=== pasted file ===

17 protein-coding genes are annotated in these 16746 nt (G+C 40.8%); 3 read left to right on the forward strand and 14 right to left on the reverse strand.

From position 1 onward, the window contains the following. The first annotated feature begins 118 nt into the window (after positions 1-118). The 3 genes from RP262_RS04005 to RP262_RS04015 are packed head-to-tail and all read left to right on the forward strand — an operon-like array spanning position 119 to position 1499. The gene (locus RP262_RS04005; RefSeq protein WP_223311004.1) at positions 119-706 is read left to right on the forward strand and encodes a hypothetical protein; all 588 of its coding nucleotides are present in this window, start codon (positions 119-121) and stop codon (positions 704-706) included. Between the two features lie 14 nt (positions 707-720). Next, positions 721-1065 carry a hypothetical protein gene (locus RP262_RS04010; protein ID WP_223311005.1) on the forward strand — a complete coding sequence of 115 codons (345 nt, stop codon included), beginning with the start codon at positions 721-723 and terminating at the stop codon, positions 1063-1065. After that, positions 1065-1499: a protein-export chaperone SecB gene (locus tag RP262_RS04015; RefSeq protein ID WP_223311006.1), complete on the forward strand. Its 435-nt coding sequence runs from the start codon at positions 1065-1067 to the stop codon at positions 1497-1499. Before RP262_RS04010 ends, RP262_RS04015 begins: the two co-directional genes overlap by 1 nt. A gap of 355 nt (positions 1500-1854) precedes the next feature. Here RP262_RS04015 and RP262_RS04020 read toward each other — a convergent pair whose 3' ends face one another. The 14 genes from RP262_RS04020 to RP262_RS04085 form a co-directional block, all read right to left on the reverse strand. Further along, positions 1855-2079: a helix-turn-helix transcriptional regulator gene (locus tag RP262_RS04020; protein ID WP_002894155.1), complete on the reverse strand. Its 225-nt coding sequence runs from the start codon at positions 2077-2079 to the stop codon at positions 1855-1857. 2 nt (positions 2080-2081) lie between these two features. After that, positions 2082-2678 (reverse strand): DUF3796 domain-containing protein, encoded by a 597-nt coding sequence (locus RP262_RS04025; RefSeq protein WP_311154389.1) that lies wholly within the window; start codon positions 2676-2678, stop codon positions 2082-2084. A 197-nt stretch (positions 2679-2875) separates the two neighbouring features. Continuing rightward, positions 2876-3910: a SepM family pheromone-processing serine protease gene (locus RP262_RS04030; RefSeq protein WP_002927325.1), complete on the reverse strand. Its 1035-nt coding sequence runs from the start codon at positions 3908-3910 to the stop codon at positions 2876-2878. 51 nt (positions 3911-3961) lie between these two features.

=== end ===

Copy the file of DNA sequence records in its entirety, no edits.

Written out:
17 protein-coding genes are annotated in these 16746 nt (G+C 40.8%); 3 read left to right on the forward strand and 14 right to left on the reverse strand.

From position 1 onward, the window contains the following. The first annotated feature begins 118 nt into the window (after positions 1-118). The 3 genes from RP262_RS04005 to RP262_RS04015 are packed head-to-tail and all read left to right on the forward strand — an operon-like array spanning position 119 to position 1499. The gene (locus RP262_RS04005; RefSeq protein WP_223311004.1) at positions 119-706 is read left to right on the forward strand and encodes a hypothetical protein; all 588 of its coding nucleotides are present in this window, start codon (positions 119-121) and stop codon (positions 704-706) included. Between the two features lie 14 nt (positions 707-720). Next, positions 721-1065 carry a hypothetical protein gene (locus RP262_RS04010; protein ID WP_223311005.1) on the forward strand — a complete coding sequence of 115 codons (345 nt, stop codon included), beginning with the start codon at positions 721-723 and terminating at the stop codon, positions 1063-1065. After that, positions 1065-1499: a protein-export chaperone SecB gene (locus tag RP262_RS04015; RefSeq protein ID WP_223311006.1), complete on the forward strand. Its 435-nt coding sequence runs from the start codon at positions 1065-1067 to the stop codon at positions 1497-1499. Before RP262_RS04010 ends, RP262_RS04015 begins: the two co-directional genes overlap by 1 nt. A gap of 355 nt (positions 1500-1854) precedes the next feature. Here RP262_RS04015 and RP262_RS04020 read toward each other — a convergent pair whose 3' ends face one another. The 14 genes from RP262_RS04020 to RP262_RS04085 form a co-directional block, all read right to left on the reverse strand. Further along, positions 1855-2079: a helix-turn-helix transcriptional regulator gene (locus tag RP262_RS04020; protein ID WP_002894155.1), complete on the reverse strand. Its 225-nt coding sequence runs from the start codon at positions 2077-2079 to the stop codon at positions 1855-1857. 2 nt (positions 2080-2081) lie between these two features. After that, positions 2082-2678 (reverse strand): DUF3796 domain-containing protein, encoded by a 597-nt coding sequence (locus RP262_RS04025; RefSeq protein WP_311154389.1) that lies wholly within the window; start codon positions 2676-2678, stop codon positions 2082-2084. A 197-nt stretch (positions 2679-2875) separates the two neighbouring features. Continuing rightward, positions 2876-3910: a SepM family pheromone-processing serine protease gene (locus RP262_RS04030; RefSeq protein WP_002927325.1), complete on the reverse strand. Its 1035-nt coding sequence runs from the start codon at positions 3908-3910 to the stop codon at positions 2876-2878. 51 nt (positions 3911-3961) lie between these two features.